The proportion of people on furlough at UK businesses in early June decreased to just 6%, the lowest level since the scheme began, new data has shown.
The Office for National Statistics (ONS) revealed that this accounts for around 1.5 million people, according to its latest Business Insights and Conditions survey.
The figures represent a drop from the 7% of staff on furlough in late May, and are far below the peak of nearly 9 million recorded in May 2020, during the UK’s first lockdown.
It comes as leisure and hospitality venues across the country have reopened indoors after months of coronavirus restrictions. While numbers have been reducing, some sectors remain hugely reliant on the support programme. Some 70% of staff in pubs and bars were on furlough at the end of April and 65% of hotel and accommodation staff were using the scheme.
Rishi Sunak’s furlough scheme, officially known as the coronavirus job retention scheme, is set to end on 30 September, alongside the launch of the kickstart scheme.
The kickstart scheme will provide funding to create new jobs for 16- to 24-year-olds on universal credit who are at risk of long-term unemployment.
Earlier this year, the chancellor said: “Since opening for applications last autumn, we’ve worked with some of the most exciting companies to create more than 120,000 Kickstart jobs – which is a huge vote of confidence in our young people at a challenging time.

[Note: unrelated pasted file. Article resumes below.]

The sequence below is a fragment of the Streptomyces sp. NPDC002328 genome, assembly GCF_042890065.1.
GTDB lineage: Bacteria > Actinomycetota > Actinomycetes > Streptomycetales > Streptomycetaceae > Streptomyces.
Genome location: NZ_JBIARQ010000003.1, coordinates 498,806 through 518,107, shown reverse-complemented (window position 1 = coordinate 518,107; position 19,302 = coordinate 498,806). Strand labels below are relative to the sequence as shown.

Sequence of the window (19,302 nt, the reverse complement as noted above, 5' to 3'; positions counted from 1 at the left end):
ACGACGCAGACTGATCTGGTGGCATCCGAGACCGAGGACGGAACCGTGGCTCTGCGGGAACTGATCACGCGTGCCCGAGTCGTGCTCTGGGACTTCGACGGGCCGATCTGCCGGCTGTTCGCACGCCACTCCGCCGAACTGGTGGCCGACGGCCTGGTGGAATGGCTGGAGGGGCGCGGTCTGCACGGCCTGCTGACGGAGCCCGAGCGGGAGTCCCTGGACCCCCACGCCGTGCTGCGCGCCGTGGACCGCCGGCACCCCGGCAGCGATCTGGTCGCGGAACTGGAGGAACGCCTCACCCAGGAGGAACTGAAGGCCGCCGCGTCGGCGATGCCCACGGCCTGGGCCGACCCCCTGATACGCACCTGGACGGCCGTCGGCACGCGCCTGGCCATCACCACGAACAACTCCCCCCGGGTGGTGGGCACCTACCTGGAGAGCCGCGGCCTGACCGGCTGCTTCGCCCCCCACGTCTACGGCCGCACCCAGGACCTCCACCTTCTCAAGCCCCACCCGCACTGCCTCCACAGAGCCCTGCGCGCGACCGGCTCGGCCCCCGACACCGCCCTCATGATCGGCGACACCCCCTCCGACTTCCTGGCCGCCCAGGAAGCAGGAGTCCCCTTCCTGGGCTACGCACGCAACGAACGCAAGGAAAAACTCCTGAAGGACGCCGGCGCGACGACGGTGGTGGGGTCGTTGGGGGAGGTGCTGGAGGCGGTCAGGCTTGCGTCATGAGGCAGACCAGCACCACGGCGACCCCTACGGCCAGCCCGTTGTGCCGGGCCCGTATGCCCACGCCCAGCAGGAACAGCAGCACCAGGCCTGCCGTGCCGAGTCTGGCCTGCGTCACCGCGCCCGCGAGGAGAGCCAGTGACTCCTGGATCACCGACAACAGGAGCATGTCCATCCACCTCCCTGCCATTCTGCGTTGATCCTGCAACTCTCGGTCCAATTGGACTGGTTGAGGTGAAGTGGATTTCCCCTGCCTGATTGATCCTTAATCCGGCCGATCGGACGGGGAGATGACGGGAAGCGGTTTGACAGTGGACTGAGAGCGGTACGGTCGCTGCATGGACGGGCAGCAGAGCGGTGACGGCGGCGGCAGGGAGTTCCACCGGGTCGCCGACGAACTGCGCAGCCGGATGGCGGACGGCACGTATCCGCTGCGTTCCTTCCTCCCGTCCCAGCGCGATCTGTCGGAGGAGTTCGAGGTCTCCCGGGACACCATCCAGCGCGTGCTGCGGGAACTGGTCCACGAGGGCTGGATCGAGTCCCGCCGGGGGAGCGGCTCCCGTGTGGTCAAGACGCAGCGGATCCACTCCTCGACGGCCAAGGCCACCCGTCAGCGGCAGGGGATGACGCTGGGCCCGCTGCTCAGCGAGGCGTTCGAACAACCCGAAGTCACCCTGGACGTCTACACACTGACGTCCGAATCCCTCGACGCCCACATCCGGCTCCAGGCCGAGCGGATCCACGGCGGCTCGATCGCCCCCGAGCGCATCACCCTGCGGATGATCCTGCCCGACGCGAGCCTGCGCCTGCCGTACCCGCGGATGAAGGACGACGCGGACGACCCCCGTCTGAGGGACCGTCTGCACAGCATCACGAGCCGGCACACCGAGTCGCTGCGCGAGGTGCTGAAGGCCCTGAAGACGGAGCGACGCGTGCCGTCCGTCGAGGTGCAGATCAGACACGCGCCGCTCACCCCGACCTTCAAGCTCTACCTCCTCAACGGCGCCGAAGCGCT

“With £2bn ($2.8bn) available and no limit on the number of places, it’s now easier than ever for businesses across Great Britain to take part.”
It comes as economists are expecting dwindling furlough numbers to help keep unemployment down. More than £65bn has been spent so far on the programme, with 11.5 million workers helped so far.
Since March last year the Treasury has paid 80% of furloughed workers' wages up until £2,000, while employers contribute nothing. From 1 July, government payments will reduce to 70% of wages and employers will be on the hook for another 10%, and then 60% in September before winding down completely.
However, after UK prime minister Boris Johnson delayed the full reopening of the economy just days ago, Kate Nicholls, head of UKHospitality, called for an extension to the support. She told the BBC at the time that a one month delay to "freedom day" could cost the industry £3bn.
Meanwhile ONS data on Thursday also showed that the number of job adverts crept up by 2% week-on-week, as the economic recovery continues to pick up. However, aggregate spending on debit and credit cards dropped to 90% of its February 2020 level in the week to 17 June, from 95% the week before and a recent peak of 102% on 3 June.
Watch: What is the job support scheme and how has it changed?